Unfortunately, Neil tends to become literal and preachy as soon as Mother Nature turns up. It's a long, bumpy road from "After The Goldrush" and "L.A." to "Mother Earth", a song I was never able to listen to all the way through (please, dump the pump organ, Neil..)
Given the fabulous quality of his latest solo live shows, maybe we can expect a return to the less literal, more imaginative and secretive Neil Young. I sure hope so. He doesn't have to worry, we'll still buy Pono...

At 10/16/2014 10:26:00 AM, Blogger thrasher said...

@EH - good to seeing you get outdoors with Mother Nature. She's awesome isn't she?

So are we getting somewhere when you mention Neil & Gandhi in the same comment?

@dickie - thanks for thoughts here and elsewhere on other threads.

Back around FITR, we went through our perspective on Neil's simple vs arcane lyrics and why that might be...

The thinking still applies, we feel. But check it out and report back on our thinking 5 years ago...

At 10/16/2014 10:58:00 AM, Blogger Fort Mac said...

Yes Thrasher , have long enjoyed the solitude of Nature , long before you were born young lad .
Good to hear you have opened your eyes to the comparison with Ghandi who's message and actions are polar opposite to Neil .
Interesting to me , Neil is against fossil fuels , nuclear and hydro - electric power .
The most obvious and fitting of which is the above video , a huge studio powered by what !
His message is way over the top and out of touch with the common folk he preaches to !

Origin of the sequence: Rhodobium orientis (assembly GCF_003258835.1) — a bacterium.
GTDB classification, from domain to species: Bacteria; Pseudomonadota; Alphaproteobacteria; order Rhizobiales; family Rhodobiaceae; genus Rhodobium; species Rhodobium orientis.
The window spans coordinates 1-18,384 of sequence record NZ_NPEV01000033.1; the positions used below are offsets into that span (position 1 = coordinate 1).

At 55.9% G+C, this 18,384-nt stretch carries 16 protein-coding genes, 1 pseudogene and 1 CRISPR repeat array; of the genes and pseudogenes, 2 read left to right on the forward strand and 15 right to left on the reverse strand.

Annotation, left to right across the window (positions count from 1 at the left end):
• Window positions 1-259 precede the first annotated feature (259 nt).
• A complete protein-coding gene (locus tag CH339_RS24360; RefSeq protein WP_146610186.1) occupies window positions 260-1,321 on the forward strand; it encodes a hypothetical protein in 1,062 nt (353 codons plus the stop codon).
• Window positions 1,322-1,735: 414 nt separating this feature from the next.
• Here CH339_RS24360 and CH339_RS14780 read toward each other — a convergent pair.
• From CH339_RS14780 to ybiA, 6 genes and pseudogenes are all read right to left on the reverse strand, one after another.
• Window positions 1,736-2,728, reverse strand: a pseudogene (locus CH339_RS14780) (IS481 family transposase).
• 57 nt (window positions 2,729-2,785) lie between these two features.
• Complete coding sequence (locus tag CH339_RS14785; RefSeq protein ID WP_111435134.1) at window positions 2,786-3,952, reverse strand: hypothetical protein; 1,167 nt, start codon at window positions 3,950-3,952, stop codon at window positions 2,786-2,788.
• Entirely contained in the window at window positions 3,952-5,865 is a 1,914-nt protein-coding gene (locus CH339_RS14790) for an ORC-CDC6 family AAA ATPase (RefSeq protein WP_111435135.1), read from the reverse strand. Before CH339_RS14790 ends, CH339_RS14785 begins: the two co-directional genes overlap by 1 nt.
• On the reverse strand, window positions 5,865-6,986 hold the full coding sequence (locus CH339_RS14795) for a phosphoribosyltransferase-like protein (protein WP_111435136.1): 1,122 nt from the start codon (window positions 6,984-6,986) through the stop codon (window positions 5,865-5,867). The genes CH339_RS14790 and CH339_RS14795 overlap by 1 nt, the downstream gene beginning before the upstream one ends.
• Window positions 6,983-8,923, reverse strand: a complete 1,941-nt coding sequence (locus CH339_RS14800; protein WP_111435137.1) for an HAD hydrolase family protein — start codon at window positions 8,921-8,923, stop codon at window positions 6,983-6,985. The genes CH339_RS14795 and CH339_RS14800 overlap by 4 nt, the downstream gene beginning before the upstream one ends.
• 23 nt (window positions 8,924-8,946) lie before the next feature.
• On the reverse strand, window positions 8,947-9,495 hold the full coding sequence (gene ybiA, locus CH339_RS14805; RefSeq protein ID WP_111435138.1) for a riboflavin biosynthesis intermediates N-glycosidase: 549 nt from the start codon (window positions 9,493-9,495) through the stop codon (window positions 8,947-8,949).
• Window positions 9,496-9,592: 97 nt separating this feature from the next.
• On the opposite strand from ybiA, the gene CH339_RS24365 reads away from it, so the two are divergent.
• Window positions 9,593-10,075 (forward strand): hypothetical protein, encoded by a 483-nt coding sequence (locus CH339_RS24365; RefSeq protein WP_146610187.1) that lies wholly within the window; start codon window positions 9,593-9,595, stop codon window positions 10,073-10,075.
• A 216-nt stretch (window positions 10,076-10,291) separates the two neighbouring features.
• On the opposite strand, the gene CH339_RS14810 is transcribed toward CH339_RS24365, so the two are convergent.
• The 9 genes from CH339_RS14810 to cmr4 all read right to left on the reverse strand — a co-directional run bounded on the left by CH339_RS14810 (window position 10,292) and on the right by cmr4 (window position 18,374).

He ain't using any loom to weave that tale .
Good Night and Good Luck EH

At 10/25/2014 08:06:00 PM, Anonymous traveller6 said...

So now that the album is legally streaming I caught a listen. There some good moments. When i watch you Sleeping is the best song on the album. But...
I miss the ambiguous imagery that once was the hallmark of his songs. Where are the metaphors? Where are the purple words on a gray background?
A song like 'who's going to save the earth' is just boring. Nice sentiments, but the plain exposition sounds like a 2nd grader wrote it.
I wish he was into tunesmithing his creations, instead of just moving on with them as quickly as they are created. And I think Neil is really missing David Briggs to tell him 'this is a piece of crap, don't put this out'.
And the orchestra versions? If there is a hell, this is the music playing in the waiting room. I've never liked his orchestrated work, going all the way back to Buffalo Sprinfield, and these versions are embarrassingly terrible.
But so what? It's just my opinion. I'm glad he has the freedom to still do what he wants musically, even if I don't connect to it as I once did.
And I'm very pleased he put out an version of the songs with simple guitar, recorded without gimmickry sonic alterations like Le Noise and Letter Home.
Thanks for doing the work to keep this site up!